With calculated randomness to his tracks reminiscent of Flume and Quiet Bison, Dutch producer by-way-of New Zealand Malvae combines world music influence and a bass-driven sound. His newest single “Slash & Burn” with MAY BBY, with its moody vocals and mystifying dark production, follows his curious creative process of sampling sounds from around the world, manipulating and crafting them into otherworldly productions.
Having set out on a trip through the Amazon rainforest in 2019, the producer (real name Jim Van der Breggen) returned to Amsterdam with a fresh palette of sound. Now, in 2020, he’s reaching his next evolution, building on a strong catalog of tracks that have led him to earn a spot on Spotify’s Viral Top 50 charts and releases with CloudKid.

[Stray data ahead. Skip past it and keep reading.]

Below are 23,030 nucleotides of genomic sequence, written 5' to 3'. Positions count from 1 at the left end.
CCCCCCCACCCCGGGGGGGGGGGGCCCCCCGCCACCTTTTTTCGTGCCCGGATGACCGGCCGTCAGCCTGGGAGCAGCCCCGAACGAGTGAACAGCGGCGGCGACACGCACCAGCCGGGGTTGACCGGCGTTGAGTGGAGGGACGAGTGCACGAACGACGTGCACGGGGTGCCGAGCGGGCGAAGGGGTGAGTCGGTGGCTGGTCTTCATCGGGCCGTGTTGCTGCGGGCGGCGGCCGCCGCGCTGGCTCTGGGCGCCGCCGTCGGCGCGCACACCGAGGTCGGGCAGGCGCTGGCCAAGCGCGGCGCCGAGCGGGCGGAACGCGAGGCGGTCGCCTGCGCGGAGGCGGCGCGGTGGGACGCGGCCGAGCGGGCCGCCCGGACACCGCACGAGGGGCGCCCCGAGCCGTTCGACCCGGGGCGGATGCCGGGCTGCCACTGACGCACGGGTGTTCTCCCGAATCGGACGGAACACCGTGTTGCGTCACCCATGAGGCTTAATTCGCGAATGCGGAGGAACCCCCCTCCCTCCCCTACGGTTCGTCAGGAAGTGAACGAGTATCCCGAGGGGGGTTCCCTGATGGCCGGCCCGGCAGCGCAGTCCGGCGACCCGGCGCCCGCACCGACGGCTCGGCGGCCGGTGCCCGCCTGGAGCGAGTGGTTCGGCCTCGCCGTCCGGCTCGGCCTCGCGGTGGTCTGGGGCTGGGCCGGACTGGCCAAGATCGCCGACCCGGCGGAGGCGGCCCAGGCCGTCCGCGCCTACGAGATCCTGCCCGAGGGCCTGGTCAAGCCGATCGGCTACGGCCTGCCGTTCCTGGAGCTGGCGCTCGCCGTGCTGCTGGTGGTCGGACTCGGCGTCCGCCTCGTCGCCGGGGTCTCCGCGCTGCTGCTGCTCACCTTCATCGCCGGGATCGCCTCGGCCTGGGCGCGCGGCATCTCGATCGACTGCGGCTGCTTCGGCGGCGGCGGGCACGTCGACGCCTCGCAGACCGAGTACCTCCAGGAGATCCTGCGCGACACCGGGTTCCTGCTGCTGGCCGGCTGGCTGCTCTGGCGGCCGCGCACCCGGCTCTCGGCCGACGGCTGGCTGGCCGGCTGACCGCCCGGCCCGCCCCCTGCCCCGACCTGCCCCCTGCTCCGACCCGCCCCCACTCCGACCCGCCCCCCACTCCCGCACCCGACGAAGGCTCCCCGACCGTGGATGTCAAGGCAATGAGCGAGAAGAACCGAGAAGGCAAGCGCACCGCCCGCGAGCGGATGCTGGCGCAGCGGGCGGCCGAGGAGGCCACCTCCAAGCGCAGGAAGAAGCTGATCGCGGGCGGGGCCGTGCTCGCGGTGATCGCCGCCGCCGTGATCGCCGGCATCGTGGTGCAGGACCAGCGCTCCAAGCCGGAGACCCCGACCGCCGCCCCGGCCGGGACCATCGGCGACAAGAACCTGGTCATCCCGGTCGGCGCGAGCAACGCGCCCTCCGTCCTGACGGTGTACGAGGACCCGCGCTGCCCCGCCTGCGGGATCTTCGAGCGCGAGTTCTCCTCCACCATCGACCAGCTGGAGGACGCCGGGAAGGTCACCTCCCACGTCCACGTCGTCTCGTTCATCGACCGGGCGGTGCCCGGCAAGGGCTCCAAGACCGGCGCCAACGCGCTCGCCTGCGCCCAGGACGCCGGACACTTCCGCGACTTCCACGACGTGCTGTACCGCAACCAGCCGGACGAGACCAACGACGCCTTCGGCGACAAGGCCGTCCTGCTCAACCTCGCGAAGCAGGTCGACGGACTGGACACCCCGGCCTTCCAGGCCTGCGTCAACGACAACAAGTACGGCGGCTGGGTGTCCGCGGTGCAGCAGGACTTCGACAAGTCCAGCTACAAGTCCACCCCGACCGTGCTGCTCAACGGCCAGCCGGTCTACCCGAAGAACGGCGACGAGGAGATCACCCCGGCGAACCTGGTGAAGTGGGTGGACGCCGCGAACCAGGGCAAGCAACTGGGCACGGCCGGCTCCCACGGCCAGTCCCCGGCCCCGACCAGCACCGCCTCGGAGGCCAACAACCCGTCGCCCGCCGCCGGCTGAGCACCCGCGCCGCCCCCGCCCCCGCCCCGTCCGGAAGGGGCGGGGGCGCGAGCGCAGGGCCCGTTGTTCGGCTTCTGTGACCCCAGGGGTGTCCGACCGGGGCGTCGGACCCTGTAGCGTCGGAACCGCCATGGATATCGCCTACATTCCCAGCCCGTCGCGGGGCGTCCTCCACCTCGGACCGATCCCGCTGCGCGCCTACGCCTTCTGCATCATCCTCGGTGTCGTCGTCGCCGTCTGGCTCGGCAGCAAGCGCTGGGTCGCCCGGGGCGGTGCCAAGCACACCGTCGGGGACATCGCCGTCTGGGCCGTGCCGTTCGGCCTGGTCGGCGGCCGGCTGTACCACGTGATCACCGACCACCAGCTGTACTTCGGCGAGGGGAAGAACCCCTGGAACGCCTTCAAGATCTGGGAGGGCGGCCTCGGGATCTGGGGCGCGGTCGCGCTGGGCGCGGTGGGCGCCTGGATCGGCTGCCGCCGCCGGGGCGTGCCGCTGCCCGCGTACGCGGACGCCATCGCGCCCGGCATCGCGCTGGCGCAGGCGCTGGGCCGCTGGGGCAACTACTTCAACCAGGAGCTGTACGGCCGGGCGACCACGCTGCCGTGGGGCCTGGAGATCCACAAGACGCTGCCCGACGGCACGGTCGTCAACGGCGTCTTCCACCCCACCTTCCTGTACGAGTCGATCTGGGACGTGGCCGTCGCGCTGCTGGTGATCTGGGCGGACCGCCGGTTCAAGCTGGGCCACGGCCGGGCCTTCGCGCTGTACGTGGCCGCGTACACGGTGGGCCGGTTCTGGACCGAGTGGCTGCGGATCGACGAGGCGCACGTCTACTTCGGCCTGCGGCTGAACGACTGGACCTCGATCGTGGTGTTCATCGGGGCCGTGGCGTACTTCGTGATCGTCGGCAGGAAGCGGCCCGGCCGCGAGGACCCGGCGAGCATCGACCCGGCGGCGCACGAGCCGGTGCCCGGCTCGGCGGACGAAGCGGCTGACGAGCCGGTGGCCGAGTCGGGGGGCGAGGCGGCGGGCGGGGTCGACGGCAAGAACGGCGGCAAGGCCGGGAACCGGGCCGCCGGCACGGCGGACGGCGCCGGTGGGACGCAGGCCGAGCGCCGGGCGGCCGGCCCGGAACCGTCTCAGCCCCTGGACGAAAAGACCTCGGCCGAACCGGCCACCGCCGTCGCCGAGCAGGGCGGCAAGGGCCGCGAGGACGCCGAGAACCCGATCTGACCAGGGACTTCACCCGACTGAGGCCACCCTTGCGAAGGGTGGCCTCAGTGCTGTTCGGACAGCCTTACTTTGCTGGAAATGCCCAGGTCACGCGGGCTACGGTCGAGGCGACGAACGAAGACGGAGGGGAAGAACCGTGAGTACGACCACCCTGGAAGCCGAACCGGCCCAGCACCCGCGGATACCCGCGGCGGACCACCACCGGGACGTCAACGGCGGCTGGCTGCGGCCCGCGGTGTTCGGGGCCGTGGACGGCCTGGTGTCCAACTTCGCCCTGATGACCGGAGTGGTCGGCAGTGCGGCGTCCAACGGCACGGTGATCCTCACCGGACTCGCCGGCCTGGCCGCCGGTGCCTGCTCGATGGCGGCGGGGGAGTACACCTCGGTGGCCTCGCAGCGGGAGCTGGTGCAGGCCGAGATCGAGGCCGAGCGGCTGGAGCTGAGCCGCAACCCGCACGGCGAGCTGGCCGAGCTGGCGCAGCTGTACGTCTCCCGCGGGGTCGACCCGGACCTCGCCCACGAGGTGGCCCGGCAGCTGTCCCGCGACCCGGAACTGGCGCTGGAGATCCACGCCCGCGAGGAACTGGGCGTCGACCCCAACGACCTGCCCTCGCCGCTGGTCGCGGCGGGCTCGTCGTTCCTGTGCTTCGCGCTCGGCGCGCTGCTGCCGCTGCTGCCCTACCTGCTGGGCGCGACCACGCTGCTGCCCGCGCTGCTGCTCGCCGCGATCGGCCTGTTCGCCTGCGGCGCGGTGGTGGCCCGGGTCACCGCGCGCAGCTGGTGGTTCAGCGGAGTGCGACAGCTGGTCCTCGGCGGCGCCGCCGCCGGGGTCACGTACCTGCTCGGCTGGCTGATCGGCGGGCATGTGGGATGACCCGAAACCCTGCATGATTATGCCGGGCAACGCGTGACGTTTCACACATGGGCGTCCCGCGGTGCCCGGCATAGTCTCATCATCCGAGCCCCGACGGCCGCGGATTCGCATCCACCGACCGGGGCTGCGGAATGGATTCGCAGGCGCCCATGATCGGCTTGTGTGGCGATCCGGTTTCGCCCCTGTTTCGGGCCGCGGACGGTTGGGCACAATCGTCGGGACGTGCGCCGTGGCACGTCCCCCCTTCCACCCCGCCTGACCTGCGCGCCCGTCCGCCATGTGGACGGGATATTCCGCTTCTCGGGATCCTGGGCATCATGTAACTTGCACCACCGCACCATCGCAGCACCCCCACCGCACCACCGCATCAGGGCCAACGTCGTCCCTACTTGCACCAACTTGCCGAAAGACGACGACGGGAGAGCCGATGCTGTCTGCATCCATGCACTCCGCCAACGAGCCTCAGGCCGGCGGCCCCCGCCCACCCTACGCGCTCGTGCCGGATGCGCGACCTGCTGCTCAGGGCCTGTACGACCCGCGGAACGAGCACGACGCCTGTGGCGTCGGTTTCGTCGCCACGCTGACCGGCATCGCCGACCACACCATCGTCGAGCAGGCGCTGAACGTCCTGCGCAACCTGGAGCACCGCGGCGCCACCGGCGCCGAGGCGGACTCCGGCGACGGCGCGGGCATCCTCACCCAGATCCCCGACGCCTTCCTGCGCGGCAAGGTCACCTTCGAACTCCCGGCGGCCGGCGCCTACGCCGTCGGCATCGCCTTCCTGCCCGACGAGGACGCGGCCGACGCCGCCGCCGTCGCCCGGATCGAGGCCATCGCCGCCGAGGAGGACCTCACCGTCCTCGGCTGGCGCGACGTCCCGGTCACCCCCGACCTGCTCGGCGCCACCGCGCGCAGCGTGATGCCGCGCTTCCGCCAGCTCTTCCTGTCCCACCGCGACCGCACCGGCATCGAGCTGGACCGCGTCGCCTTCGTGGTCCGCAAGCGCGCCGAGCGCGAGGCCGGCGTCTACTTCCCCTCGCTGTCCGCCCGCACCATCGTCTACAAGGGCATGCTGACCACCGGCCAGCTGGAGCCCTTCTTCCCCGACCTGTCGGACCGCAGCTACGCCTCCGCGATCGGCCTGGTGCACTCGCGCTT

This month, we caught up with the budding producer to chat about his creative process and the new single “Slash & Burn” from his forthcoming project.
Check out the interview and new single from Malvae below!
RB: Malvae! Welcome to River Beats. You recently released “Slash & Burn” with MAY BBY as the second track from your upcoming full length. Can you tell us more about the upcoming project?
M: “Thank you! Definitely, I traveled 2000km through the Amazon rainforest last year to create an album out of the samples I recorded there. It holds my best work yet and I am very excited to share it very soon.”